HOUSTON – The Court of Appeals for the 1st District of Texas found in favor of an electric utility company sued by a man who alleged the company had engaged in malicious prosecution, negligence, conspiracy and the intentional infliction of emotional distress.
John Taylor filed an appeal in opposition to the court’s earlier granting of a “take-nothing” summary judgment in favor of defendants CenterPoint Energy Houston Electric LLC, an electric and natural gas utility company headquartered in Houston, and Glinie Whittington. A take-nothing judgment means that a plaintiff will receive no money or damages even if they win on the merits of a legal dispute.
When there are multiple grounds for a summary judgment finding, the plaintiff must challenge the finding as a whole, or on separate issues, challenging each one independently, court documents state. If the legal argument or arguments go unchallenged, an original judgment stands.
Taylor appealed the finding and the trial court contended that the plaintiff had not presented the necessary arguments to counter a ruling against him in summary judgment. A summary judgment is a court finding based on legal arguments where no material facts are in dispute, a case without the need for a trial. The trial court granted final summary judgment in favor of CenterPoint Energy and Whittington without specifying the grounds for its ruling.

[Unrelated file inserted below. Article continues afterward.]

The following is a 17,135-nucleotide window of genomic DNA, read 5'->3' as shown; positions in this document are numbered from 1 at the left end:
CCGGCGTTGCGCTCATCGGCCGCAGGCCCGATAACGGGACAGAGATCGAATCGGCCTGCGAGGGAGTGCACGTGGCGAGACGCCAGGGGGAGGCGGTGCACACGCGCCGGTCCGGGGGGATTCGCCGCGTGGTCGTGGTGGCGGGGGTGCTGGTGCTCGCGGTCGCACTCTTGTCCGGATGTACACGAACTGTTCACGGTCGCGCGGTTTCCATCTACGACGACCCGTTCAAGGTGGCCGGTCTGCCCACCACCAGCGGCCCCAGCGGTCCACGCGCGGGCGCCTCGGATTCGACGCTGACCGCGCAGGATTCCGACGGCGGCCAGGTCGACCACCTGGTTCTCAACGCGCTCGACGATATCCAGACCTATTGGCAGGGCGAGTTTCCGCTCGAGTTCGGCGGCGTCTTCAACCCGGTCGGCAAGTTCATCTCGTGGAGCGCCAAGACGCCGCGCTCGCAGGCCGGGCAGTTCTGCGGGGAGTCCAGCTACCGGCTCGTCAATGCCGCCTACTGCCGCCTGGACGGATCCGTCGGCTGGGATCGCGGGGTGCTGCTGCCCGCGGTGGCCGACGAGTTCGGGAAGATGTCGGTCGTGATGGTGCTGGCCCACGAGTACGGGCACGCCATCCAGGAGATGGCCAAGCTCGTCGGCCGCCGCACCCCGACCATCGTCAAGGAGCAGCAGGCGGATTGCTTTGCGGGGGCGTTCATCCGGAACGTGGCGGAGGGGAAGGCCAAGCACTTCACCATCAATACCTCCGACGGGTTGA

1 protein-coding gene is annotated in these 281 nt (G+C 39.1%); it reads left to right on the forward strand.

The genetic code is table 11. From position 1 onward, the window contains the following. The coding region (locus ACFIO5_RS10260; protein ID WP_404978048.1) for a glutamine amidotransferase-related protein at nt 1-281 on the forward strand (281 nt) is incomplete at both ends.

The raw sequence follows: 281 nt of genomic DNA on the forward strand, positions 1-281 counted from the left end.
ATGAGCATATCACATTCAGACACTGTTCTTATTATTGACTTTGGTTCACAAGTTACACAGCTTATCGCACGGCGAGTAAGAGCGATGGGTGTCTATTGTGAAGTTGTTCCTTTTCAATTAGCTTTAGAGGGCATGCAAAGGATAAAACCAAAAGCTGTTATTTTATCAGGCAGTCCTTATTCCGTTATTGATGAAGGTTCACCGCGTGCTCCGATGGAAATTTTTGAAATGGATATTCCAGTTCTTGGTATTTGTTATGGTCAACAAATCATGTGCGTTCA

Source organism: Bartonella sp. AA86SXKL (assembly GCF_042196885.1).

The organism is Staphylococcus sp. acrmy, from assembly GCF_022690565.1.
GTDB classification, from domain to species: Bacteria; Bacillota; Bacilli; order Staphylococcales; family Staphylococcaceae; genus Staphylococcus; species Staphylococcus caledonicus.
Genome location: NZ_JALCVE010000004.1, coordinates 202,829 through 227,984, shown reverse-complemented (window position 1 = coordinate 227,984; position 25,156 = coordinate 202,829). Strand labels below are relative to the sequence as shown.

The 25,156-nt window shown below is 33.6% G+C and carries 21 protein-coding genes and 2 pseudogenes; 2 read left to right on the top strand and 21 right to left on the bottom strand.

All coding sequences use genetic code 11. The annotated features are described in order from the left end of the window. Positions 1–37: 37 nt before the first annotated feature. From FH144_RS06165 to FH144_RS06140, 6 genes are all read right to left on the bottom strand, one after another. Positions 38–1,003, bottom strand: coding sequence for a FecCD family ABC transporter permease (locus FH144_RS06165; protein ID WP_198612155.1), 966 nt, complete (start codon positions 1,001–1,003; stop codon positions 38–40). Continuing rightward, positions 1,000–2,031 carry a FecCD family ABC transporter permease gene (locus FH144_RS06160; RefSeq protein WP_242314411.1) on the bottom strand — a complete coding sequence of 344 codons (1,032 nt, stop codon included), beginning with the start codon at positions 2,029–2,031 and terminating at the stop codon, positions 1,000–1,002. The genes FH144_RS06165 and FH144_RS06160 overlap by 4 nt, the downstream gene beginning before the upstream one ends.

Thus, the court found that the plaintiff has not sufficiently challenged the grounds for a summary judgment finding in favor of the defendants.
The court found that Taylor had failed to provide the necessary evidence to establish at least one element for each cause of action that he pleaded.
"Because Taylor did not address the no-evidence grounds on appeal, we must affirm the summary judgement on these unchallenged grounds," the court concluded.
The original judgment of the trial court was affirmed.